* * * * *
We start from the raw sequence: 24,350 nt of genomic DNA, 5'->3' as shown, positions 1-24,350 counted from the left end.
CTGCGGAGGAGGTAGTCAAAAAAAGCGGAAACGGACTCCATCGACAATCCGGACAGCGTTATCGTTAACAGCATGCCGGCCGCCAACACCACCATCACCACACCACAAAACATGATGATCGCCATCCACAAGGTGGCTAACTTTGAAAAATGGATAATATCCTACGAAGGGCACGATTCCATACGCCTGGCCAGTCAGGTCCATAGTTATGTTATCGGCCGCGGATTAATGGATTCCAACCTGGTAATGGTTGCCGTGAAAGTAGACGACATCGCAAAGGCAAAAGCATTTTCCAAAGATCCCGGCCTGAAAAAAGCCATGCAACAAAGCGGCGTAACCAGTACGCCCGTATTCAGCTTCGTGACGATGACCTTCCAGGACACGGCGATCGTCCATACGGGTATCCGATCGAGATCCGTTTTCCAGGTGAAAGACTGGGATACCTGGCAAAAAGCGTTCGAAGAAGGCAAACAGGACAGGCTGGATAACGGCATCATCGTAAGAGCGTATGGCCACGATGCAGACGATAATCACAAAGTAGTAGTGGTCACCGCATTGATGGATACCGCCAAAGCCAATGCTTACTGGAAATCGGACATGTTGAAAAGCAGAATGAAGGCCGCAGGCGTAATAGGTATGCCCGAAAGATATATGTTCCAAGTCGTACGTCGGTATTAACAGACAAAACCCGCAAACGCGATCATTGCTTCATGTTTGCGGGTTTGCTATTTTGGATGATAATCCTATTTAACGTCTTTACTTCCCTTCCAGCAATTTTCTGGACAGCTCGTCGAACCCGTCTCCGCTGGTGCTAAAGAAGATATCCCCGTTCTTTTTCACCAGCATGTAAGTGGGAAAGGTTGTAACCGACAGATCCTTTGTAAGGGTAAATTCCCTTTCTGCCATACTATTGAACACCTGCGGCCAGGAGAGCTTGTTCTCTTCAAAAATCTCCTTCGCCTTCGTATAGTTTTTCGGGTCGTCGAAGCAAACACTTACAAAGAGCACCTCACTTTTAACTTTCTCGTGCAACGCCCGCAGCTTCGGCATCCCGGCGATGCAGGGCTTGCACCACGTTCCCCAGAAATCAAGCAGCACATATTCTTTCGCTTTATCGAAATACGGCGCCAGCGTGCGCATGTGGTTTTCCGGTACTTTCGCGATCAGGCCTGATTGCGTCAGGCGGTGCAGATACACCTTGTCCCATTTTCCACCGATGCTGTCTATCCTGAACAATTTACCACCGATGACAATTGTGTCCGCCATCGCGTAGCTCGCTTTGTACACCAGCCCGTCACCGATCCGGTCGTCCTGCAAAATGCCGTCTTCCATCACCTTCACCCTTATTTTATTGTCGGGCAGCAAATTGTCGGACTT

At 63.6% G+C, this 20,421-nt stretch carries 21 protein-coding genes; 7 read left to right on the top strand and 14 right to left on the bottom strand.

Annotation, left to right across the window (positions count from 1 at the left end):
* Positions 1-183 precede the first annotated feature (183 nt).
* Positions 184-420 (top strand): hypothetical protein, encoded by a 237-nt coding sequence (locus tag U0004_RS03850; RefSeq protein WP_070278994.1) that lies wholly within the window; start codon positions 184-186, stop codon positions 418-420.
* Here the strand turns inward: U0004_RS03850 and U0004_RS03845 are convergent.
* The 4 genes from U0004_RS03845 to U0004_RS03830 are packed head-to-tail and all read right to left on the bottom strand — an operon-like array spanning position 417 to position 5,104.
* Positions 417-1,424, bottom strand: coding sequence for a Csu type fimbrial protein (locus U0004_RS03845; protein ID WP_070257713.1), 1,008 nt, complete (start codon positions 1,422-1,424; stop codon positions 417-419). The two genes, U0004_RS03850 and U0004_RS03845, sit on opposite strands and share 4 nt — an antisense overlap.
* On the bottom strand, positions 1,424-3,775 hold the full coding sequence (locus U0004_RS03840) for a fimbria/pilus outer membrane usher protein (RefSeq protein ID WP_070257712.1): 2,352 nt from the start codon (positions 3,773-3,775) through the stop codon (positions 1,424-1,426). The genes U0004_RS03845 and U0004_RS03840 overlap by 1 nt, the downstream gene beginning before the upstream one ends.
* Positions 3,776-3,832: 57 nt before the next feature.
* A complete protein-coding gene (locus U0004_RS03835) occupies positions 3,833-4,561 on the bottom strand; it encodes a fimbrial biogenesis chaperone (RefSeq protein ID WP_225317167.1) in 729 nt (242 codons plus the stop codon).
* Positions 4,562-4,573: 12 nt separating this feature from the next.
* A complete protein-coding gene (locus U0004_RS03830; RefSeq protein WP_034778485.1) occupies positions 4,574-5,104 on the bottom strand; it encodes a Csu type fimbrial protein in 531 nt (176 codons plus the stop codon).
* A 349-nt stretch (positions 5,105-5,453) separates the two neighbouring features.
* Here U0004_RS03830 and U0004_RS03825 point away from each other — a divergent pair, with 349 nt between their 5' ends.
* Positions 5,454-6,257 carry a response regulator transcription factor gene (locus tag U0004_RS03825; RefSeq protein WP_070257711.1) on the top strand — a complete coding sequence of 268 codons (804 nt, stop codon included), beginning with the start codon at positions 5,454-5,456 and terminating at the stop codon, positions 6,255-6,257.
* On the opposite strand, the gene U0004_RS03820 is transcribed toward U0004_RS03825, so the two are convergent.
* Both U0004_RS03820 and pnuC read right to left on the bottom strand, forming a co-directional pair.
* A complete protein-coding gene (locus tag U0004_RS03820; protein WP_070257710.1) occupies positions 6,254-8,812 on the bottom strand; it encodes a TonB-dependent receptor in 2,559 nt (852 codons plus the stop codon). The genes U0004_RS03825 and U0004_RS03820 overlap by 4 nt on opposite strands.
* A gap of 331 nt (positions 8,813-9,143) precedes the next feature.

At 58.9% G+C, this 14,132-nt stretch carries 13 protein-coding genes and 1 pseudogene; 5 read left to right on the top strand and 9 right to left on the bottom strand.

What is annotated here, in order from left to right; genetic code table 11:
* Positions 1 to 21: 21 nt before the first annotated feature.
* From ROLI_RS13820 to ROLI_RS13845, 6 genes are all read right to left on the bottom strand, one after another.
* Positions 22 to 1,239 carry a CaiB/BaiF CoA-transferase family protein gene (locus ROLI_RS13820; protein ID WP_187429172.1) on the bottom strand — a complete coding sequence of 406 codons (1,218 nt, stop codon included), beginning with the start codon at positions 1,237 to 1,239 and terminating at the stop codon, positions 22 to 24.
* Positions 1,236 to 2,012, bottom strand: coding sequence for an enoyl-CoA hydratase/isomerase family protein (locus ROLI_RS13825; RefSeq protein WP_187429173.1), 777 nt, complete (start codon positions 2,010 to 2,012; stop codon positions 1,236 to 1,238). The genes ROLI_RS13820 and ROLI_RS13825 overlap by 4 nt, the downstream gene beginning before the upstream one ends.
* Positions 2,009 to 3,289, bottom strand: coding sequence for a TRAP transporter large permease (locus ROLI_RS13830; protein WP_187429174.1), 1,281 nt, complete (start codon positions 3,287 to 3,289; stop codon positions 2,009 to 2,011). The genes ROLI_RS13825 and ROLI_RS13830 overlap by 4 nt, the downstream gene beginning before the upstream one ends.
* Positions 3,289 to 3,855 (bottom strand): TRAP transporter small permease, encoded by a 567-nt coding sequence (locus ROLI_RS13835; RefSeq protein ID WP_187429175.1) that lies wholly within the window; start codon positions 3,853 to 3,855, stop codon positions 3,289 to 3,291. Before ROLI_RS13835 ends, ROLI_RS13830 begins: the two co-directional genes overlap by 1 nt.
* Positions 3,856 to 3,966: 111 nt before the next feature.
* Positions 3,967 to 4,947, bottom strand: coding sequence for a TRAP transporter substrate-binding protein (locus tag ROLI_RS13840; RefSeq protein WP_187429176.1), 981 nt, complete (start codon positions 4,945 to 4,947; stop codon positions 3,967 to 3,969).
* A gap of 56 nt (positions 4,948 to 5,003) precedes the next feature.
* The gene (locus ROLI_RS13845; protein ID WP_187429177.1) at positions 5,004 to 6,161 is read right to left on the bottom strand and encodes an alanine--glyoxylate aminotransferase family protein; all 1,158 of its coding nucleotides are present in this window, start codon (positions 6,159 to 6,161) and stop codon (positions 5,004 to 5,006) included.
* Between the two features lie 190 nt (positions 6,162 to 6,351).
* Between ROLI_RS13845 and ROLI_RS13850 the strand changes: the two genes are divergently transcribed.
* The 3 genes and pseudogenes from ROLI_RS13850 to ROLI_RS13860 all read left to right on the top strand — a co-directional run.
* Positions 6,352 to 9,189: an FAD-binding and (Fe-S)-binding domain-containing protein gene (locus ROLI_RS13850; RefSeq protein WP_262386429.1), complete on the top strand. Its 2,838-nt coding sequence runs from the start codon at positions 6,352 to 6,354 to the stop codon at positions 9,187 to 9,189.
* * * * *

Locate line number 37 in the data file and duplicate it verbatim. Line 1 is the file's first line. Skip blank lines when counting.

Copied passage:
* Positions 6,352 to 9,189: an FAD-binding and (Fe-S)-binding domain-containing protein gene (locus ROLI_RS13850; RefSeq protein WP_262386429.1), complete on the top strand. Its 2,838-nt coding sequence runs from the start codon at positions 6,352 to 6,354 to the stop codon at positions 9,187 to 9,189.